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I work for a place that offers an encryption suite for Android apps in the form of a .so C library to be integrated in Android apps.

The issue is that there is only two exported functions in the .so library: an encrypt function and a decrypt function. From what I know, one can simply call those two exported functions from ANY environment, not just our apps.

The idea here is to protect the encryption/decryption mechanism. Assuming that static analysis won't be possible (just humor me please :) ): Is there a way to make sure the .so library can ONLY run from our apps?

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    In cryptography, you protect the keys, not the algorithm or the implementation. So store the keys in a keystore and don't worry about who gets access to the .so. – Neil Smithline Apr 11 '18 at 14:13
  • For our implementation, we have have the key "somewhere" in the code base before pushing it to the keystore. Also, there's the process of getting the key out to use it. If there's a way to mash the keys directly to the keystore from a .so library, that would be ideal! – Solidak Apr 11 '18 at 14:18
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    I'm not confused. What does you're encryption suite do? Why do you use a static key instead of generating one securely on first use and storing it in the keystore? And do you use the same key in every .so that you ship? – Neil Smithline Apr 11 '18 at 14:25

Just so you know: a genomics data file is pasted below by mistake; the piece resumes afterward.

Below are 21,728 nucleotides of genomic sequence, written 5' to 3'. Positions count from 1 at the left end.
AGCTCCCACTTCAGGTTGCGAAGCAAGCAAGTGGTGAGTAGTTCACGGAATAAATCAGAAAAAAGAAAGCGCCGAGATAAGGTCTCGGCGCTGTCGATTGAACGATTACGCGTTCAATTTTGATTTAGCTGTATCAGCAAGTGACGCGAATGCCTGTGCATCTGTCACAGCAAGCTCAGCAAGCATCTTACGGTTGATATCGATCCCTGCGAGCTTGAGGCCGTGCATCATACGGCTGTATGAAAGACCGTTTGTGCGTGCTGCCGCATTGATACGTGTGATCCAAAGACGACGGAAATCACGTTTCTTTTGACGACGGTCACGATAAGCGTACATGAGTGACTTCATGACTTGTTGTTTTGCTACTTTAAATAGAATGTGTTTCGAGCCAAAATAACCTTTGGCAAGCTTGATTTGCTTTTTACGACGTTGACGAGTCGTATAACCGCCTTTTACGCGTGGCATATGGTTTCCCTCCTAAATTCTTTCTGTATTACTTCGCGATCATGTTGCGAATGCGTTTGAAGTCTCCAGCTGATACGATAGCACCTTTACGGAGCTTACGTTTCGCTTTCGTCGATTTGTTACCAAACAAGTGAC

• Not the same key in every .so. Each app's .so has a baked in secret. We can't generate one since it is communicated with backend. That doesn't answer the question: is there a way to protect a .so library from being executed anywhere apart from the android app? – Solidak Apr 11 '18 at 14:33
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    @Solidak So every user that installs the app gets the same key? What's the point of encrypting then? – AndrolGenhald Apr 11 '18 at 14:46
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If you ignore reverse engineering threat (you shouldn't), you can hide the encrypt/decrypt functions of your SO, and only let them be used from a trusted environment (see JNI_OnLoad()). E.g. you can check the package name of the application that loads your library. But just the same, you can run same checks in your encrypt() and decrypt().

Another trick is not to use the normal packaging process for the library, but unpack it manually from your APK to some location that can only be accessed from your application. This protection will not help on rooted devices.

  • Alex, the shared lib is not written to be used by TEE. Advice to check who is using the lib seems useful. – VovCA Apr 13 '18 at 17:38

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